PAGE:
The ATR is calculated simply as a derivative of the True Range- The range of a day’s trading is simply the difference between the High and the Low. The true range is the then the largest of the:
- Most recent period’s high minus the most recent period’s low
- Absolute value of the most recent period’s high minus the previous close
- Absolute value of the most recent period’s low minus the previous close
The ATR at the moment of time t is calculated by extending this range to n number of days (Visit https://en.wikipedia.org/wiki/Average_true_range for more on this).
The way to set a Stop Loss using this measure is to take the ATR(n) value and multiply it by a factor of 2 or 3. The most popular multiplier for shorter term traders is 2 and the most popular ATR setting is ATR (14). That is, Average True Range over a period of 14 days.
ATR is available in most Technical Analysis Softwares and therefore once you have the value of ATR, you can simply multiply it with the factor of 2 and subtract it from your entry price (in case of Buy trade) or the reverse if it’s a sell trade.
Example, the above chart of ITC shows the ATR at Rs 2.48 – for a 1 hour candle trader. It would therefore be prudent for a trader to put the stop loss around 2*2.48 = Rs 4.96 for long trades.
Since the ATR describes how much an asset typically moves over the course of the day, day traders can use this information for plotting profit targets and determining whether a trade should be taken on. Assume a stock moves Rs 3 a day, on average. There is no significant news today but the stock is already up Rs 4 – Assume this trader gets a buy signal from a strategy. While the buy signal may be valid, since the price has already moved significantly more than average, betting that the price will continue to go up and expand the range even further may not be a prudent decision. The trade is against the odds- the price is more likely to fall, staying within the price range already established. In this case, shorting is maybe a better choice though of course assuming a valid trade signal occurs – example reversal within the day’s R3 levels (3rd Resistance) or Bollinger etc.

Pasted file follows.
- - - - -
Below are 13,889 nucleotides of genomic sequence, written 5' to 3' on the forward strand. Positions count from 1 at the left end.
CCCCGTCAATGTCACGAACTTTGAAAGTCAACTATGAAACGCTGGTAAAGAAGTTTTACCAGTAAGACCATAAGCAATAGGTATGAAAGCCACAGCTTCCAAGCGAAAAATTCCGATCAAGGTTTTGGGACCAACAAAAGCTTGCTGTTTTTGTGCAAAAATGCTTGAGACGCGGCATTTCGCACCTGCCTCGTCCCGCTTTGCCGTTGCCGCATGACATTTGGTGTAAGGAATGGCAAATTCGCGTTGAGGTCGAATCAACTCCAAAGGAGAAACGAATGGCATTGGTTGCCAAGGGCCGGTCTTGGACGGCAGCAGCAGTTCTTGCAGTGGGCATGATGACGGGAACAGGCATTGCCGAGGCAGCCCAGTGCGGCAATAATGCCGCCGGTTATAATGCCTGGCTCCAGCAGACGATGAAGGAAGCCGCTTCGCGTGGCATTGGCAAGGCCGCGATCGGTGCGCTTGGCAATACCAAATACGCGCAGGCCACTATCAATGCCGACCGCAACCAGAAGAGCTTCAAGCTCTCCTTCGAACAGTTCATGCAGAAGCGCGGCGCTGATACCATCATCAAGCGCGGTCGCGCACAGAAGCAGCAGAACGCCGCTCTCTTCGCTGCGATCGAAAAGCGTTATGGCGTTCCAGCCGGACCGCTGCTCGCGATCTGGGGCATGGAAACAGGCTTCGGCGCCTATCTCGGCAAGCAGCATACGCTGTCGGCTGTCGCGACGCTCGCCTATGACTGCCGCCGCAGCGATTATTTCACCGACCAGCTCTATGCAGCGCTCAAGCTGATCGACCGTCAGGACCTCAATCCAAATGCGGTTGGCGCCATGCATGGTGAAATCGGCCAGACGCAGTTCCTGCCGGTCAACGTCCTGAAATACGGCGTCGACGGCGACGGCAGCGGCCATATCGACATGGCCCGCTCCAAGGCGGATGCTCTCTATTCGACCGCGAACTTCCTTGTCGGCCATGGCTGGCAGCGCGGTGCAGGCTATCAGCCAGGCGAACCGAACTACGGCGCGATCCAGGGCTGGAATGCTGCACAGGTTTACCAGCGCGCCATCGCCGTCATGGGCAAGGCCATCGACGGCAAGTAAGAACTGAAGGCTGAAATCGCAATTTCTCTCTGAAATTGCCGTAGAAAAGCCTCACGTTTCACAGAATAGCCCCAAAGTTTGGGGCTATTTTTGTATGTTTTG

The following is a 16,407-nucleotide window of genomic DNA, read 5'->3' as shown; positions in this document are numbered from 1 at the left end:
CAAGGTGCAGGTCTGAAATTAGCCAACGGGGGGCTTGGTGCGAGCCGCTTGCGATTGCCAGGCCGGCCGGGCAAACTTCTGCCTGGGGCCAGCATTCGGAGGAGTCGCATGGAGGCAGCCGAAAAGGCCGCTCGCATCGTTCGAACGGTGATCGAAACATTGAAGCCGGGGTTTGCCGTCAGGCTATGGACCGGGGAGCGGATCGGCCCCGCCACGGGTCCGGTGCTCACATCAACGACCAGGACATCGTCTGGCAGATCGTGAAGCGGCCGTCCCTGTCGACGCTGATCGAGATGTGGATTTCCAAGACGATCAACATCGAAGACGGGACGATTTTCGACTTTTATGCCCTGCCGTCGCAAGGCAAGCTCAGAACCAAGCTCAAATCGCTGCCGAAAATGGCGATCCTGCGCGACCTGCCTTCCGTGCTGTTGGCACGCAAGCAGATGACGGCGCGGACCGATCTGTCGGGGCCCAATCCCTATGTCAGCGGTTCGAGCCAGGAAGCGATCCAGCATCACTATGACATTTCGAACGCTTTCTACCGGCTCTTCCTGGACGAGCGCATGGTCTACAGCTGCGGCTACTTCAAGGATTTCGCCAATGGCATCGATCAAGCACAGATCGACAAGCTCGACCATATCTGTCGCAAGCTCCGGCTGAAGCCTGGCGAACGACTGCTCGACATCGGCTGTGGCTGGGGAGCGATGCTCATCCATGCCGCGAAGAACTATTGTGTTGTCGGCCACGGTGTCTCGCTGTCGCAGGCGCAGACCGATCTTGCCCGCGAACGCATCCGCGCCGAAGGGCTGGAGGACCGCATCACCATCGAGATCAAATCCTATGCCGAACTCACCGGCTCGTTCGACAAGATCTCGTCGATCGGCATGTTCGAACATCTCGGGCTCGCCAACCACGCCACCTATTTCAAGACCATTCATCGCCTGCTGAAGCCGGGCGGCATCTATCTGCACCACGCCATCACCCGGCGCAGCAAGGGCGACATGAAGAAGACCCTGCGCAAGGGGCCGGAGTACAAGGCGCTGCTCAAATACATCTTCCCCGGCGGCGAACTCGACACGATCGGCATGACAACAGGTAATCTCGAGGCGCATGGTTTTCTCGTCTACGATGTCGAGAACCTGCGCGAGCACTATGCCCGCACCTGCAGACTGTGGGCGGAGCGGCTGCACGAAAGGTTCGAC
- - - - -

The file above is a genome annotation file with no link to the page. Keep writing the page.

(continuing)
Traders Edge Nifty 50 Stocks
Our trading advisory , TEA Nifty 50, product uses ATRs in conjunction with other proprietary indicators to define initial as well as trailing stop losses. Our performance on these derivative trades, which are limited only to the most historically profitable Nifty 50 constituent stocks, indicates that creative use of ATRs can substantially improve trading results. The stop loss moves continuously to reduce risk or lock in a profit. Learn more by mailing us at firstname.lastname@example.org on this product.
If you wish to subscribe to our Traders Edge Nifty 50 SMS advisory service, simply visit www.plindia.com/instapicks and subscribe to any of our packages.
You may of course also design your own backtests and trading strategies if you are a Prabhudas Lilladher client by asking us for a subscription to Fox Trader, our Algo terminals. Mail us at email@example.com for more on this.